I think it's the characters I struggled with the most, along with the fact that I sort of figured out the ending before the end. I enjoyed Ella as a character; she's an unreliable narrator, but her story, her struggles, her thoughts, and her actions/reactions felt incredibly real to me. She didn't go jumping into Jack's arms, and she questioned everything while we're questioning everything she knows and does. I found the reveries fascinating, and I had a love/hate relationship with them as they connected with Ella's story, if only because I sometimes couldn't tell if she was in a reverie or if she was in reality. I think that was part of the point, but I do wish the bees were explained more. I started to figure it out, and I think Revis wanted readers to take it as they wanted, but I wanted to know more about the bees because I saw them as potentially good and potentially bad.
Jack was also an interesting character, but I wish we got to know him more. I still don't feel like I really got to know him or his story, and maybe that's the point. He's a character that I normally would have loved and would have fallen in love with. But he seemed to remain kind of distant to me as a reader. This made it even harder to really feel and understand the romance. Not only was the back story a bit weak and not completely explained, but I couldn't really see Ella and Jack reconnecting and coming back together. I didn't feel the sparks there, and it remained a weak point between the characters.
The other characters were interesting but not particularly memorable except for Ms. White. I really liked getting to understand her motives a bit more, and I liked her part in the story. The plot involving Ella's parents were also pretty interesting, and it was definitely a big part of the story and of the lead-up to the ending. And while I liked some of the other minor characters, again, they aren't very memorable to me. They left a great impression while I was reading the book, but once they either disappeared from the story or once I put the book down, I don't know that I ever once thought about them. Maybe the story works better this way, especially since it's as if Ella doesn't get to know people well and people move in and out of her life. Certainly given the events in the book, it's not hard to see why not much attention was paid to the secondary or tertiary characters, but there are still some characters I would have liked to see more of.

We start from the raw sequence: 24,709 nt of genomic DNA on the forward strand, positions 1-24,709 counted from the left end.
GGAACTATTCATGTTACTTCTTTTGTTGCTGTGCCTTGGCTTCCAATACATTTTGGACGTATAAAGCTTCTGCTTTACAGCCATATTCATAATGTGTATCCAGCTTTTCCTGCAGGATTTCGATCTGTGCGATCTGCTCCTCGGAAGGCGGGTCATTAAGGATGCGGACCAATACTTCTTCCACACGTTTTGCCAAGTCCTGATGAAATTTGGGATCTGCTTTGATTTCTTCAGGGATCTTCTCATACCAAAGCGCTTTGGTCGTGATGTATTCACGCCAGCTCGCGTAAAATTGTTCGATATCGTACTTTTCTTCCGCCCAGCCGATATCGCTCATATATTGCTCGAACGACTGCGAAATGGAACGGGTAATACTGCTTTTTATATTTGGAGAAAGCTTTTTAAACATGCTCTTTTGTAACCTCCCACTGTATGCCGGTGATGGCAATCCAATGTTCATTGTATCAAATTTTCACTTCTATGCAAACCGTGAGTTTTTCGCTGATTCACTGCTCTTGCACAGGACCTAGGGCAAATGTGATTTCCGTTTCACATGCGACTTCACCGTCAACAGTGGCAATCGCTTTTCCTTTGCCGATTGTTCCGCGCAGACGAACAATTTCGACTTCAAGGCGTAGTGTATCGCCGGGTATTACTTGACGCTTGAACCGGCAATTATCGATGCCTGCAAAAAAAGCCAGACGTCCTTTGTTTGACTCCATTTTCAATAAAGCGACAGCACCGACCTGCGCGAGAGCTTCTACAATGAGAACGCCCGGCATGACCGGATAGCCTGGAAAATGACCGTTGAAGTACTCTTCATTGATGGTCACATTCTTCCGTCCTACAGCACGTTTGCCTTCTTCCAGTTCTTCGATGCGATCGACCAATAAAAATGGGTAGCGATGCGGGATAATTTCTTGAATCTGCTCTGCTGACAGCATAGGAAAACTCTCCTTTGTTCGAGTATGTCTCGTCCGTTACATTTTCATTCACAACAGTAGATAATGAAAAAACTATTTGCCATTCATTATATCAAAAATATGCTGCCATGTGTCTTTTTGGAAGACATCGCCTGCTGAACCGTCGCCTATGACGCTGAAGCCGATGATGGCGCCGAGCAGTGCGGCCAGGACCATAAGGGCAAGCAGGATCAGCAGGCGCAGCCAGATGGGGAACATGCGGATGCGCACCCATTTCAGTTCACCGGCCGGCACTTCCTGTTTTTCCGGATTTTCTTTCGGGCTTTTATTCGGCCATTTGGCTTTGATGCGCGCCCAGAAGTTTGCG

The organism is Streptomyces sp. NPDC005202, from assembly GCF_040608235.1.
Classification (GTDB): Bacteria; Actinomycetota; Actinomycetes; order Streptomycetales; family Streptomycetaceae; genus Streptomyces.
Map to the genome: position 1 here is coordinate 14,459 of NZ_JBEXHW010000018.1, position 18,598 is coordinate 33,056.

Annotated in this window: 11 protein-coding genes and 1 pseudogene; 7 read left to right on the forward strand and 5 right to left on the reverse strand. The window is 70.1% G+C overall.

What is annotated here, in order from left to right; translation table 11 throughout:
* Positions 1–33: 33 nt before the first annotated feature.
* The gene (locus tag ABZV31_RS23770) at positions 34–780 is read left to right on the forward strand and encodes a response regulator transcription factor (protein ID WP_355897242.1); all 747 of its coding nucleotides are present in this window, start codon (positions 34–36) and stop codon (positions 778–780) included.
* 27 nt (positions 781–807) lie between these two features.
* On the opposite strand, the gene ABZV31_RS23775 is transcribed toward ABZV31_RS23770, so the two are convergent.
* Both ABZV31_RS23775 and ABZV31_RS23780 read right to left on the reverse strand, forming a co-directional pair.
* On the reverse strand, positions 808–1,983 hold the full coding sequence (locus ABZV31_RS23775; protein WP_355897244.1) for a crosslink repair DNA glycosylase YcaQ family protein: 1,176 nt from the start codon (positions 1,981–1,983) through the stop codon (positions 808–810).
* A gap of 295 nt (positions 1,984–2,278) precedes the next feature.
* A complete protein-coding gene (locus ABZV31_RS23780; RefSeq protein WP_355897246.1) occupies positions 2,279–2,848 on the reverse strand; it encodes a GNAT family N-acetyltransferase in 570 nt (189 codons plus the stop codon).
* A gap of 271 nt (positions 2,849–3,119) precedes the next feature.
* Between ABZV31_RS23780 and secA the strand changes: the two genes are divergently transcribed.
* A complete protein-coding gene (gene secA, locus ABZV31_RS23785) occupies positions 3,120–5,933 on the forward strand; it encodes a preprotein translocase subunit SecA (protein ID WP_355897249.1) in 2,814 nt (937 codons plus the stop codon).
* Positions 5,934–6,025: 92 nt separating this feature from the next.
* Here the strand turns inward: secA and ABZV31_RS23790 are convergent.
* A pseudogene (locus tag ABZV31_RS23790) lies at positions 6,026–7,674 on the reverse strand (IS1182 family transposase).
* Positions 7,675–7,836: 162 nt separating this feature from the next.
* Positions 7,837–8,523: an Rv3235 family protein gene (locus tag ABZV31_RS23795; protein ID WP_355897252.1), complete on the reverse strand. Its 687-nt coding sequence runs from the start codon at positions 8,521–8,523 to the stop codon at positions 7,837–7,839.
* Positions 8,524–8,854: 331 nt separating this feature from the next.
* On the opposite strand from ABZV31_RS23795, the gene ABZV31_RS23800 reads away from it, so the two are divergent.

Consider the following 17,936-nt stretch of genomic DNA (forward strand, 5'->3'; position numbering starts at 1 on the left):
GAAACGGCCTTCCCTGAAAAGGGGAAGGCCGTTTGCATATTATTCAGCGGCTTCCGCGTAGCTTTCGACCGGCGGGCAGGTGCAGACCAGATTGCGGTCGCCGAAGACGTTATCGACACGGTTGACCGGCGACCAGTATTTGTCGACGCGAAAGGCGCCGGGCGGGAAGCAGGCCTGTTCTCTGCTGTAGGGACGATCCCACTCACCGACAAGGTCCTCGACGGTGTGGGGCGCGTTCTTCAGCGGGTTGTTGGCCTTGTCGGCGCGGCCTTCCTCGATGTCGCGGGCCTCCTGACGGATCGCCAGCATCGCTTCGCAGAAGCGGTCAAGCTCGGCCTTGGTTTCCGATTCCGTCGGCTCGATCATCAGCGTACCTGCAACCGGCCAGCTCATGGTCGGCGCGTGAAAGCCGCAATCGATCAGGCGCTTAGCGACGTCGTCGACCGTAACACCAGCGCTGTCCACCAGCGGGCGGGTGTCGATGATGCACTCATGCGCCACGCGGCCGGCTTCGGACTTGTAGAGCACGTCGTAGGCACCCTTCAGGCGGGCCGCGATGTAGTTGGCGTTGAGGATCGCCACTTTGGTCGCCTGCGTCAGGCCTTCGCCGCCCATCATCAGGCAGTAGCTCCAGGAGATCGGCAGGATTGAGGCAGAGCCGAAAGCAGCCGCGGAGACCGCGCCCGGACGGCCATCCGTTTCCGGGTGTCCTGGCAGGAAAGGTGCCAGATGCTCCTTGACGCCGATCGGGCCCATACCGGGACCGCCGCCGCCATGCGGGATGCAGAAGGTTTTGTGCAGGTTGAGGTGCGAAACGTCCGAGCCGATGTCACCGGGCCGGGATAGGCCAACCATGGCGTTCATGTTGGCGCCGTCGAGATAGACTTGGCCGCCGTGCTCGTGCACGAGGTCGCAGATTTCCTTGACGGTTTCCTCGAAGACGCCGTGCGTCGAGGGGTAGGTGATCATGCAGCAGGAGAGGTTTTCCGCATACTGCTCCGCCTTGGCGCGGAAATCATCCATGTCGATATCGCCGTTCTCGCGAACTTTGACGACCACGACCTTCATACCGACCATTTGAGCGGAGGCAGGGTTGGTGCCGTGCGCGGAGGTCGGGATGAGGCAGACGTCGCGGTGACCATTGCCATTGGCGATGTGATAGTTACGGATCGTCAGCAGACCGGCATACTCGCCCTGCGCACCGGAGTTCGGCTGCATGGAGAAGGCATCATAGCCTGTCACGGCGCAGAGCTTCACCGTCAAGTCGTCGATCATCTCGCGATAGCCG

Overall, I enjoyed The Body Electric. As someone who doesn't normally read/like sci-fi, I enjoyed the book and didn't find it too heavily science-based. There were concepts that I still don't totally understand, but I don't think it impacted my overall ability to enjoy the story. While most of the characters didn't really stick out or leave an impression on me, I enjoyed how complex Ella is. In addition, I found the world-building to be impeccable, though the part of me that's interested in international relations was pickier. While it isn't my favorite book or anything, I would still recommend it, and it was an enjoyable read.